Hdl Handle:
http://hdl.handle.net/10034/48820
Title:
Alleviating perineal trauma - the APT study
Authors:
Steen, Mary; Marchant, Paul
Abstract:
The objectives of this study were to evaluate the effectiveness of a new cooling device (gel pad) and compare it with a standard regimen (ice pack) and a no localised treatment regimen (control). The study was a randomised controlled trial, initially based in a hospital midwifery unit in the North of England and then continued in the community. Participants were 450 women who had undergone either a normal or an instrumental delivery that required suturing of an episiotomy or second degree tear. The measurements and findings were as follows: 316 (71%) of completed questionnaires were returned. A significant reduction in the levels of oedema was observed in favour of using cooling treatments at day two and day five, p=0.016. p=0.018, and there was a significant reduction in bruising at day ten, p=0.01 (using the Kruskal-Wallis test). Self-reported pain was less in the cooling gel pad group. A significant reduction in pain was demonstrated at day five, day ten and day 14, p=0.023, p=0.007, p=0.058, (Kruskal-Wallis test). A reduction in pain was reported earlier on day two, day three and day five when making a binary comparison of moderate or severe pain, with none or mild, p=0.0038, p=0.037, p=0.017 (chi-squared test). Maternal satisfaction With the cooling gel pad was high and differed statistically significantly compared to the other regimens, p=0.0005, (Kruskal-Wallis test). There were no clinical significant differences monitored between groups when assessing healing. The key conclusions were that this clinical trial confirms earlier findings in a previous study and provides evidence that the use of a specifically designed cooling gel pad is a safe and effective localised method to alleviate perineal trauma, without any adverse effects on healing.
Affiliation:
Leeds Teaching Hospitals NHS Trust/Leeds Metropolitan University
Citation:
RCM Midwives Journal, 2001, 4(8), pp 256-259
Publisher:
Royal College of Midwives
Journal:
RCM Midwives Journal
Issue Date:
Aug-2001
URI:
http://hdl.handle.net/10034/48820
Additional Links:
http://www.rcm.org.uk/magazines/
Type:
Article
Language:
en
Description:
This article is not available through ChesterRep.
ISSN:
1462-138X
Appears in Collections:
Health and Social Care

Full metadata record

DC FieldValue Language
dc.contributor.authorSteen, Mary-
dc.contributor.authorMarchant, Paul-
dc.date.accessioned2009-02-10T13:09:33Z-
dc.date.available2009-02-10T13:09:33Z-
dc.date.issued2001-08-
dc.identifier.citationRCM Midwives Journal, 2001, 4(8), pp 256-259en
dc.identifier.issn1462-138X-
dc.identifier.urihttp://hdl.handle.net/10034/48820-
dc.descriptionThis article is not available through ChesterRep.en
dc.description.abstractThe objectives of this study were to evaluate the effectiveness of a new cooling device (gel pad) and compare it with a standard regimen (ice pack) and a no localised treatment regimen (control). The study was a randomised controlled trial, initially based in a hospital midwifery unit in the North of England and then continued in the community. Participants were 450 women who had undergone either a normal or an instrumental delivery that required suturing of an episiotomy or second degree tear. The measurements and findings were as follows: 316 (71%) of completed questionnaires were returned. A significant reduction in the levels of oedema was observed in favour of using cooling treatments at day two and day five, p=0.016. p=0.018, and there was a significant reduction in bruising at day ten, p=0.01 (using the Kruskal-Wallis test). Self-reported pain was less in the cooling gel pad group. A significant reduction in pain was demonstrated at day five, day ten and day 14, p=0.023, p=0.007, p=0.058, (Kruskal-Wallis test). A reduction in pain was reported earlier on day two, day three and day five when making a binary comparison of moderate or severe pain, with none or mild, p=0.0038, p=0.037, p=0.017 (chi-squared test). Maternal satisfaction With the cooling gel pad was high and differed statistically significantly compared to the other regimens, p=0.0005, (Kruskal-Wallis test). There were no clinical significant differences monitored between groups when assessing healing. The key conclusions were that this clinical trial confirms earlier findings in a previous study and provides evidence that the use of a specifically designed cooling gel pad is a safe and effective localised method to alleviate perineal trauma, without any adverse effects on healing.en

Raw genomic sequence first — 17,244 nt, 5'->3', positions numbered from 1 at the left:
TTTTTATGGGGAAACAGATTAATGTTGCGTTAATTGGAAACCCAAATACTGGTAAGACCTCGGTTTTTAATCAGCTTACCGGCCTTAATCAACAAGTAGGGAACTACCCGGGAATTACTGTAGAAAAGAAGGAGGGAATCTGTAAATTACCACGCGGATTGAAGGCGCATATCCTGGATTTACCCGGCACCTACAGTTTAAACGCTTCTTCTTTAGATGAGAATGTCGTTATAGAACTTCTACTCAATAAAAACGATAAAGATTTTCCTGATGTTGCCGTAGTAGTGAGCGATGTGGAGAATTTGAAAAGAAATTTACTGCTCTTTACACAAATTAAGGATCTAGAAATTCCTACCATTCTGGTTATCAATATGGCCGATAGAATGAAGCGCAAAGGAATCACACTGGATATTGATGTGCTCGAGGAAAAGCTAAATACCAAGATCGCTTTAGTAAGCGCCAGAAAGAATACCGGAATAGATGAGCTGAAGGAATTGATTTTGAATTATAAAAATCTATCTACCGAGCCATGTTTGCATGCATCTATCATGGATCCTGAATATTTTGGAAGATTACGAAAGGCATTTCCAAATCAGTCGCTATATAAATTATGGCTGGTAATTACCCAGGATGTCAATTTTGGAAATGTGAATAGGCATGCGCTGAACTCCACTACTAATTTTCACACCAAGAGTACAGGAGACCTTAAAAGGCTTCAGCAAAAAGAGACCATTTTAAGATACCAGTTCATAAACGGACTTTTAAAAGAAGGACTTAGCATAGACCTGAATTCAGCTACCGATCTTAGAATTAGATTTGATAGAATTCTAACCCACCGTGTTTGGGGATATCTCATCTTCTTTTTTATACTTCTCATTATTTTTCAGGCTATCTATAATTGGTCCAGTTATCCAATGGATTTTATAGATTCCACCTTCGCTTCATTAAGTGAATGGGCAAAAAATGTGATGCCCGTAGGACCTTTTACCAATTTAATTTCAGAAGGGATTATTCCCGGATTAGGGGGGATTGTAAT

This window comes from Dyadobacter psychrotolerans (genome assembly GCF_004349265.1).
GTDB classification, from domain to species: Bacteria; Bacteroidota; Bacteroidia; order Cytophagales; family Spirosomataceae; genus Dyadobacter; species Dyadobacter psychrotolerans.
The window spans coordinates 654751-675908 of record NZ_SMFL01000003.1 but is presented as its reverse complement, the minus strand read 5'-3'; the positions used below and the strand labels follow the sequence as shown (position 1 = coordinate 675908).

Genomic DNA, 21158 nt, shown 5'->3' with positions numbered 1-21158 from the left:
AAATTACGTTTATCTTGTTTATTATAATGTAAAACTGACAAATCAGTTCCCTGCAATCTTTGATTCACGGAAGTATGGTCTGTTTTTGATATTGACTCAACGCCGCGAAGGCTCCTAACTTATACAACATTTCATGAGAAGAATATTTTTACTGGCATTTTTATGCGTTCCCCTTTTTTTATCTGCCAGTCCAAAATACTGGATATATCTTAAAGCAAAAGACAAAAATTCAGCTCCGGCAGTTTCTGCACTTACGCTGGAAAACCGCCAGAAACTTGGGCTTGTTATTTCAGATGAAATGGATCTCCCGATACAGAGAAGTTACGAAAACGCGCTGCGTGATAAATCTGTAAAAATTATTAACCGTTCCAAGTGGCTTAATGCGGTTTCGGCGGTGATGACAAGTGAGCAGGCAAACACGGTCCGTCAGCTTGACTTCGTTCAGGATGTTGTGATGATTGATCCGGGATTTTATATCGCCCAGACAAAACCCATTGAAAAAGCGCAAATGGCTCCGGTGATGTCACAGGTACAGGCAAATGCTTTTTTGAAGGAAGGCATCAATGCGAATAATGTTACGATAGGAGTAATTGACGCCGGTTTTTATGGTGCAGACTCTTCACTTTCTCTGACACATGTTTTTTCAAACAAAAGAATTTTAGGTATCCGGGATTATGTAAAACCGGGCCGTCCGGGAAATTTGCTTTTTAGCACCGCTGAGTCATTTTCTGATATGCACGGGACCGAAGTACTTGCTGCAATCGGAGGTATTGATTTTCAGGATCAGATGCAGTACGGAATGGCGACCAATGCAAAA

dc.language.isoenen
dc.publisherRoyal College of Midwivesen
dc.relation.urlhttp://www.rcm.org.uk/magazines/en
dc.subjectperineal traumaen
dc.subjectRCTen
dc.subjectcooling therapyen
dc.subjectpain reliefen
dc.subjectpostnatal careen
dc.subjectmaternal satisfactionen
dc.subjectinflammationen
dc.subjectepisiotomyen
dc.subjectperineal tearsen
dc.titleAlleviating perineal trauma - the APT studyen
dc.typeArticleen
dc.contributor.departmentLeeds Teaching Hospitals NHS Trust/Leeds Metropolitan Universityen
dc.identifier.journalRCM Midwives Journalen
All Items in ChesterRep are protected by copyright, with all rights reserved, unless otherwise indicated.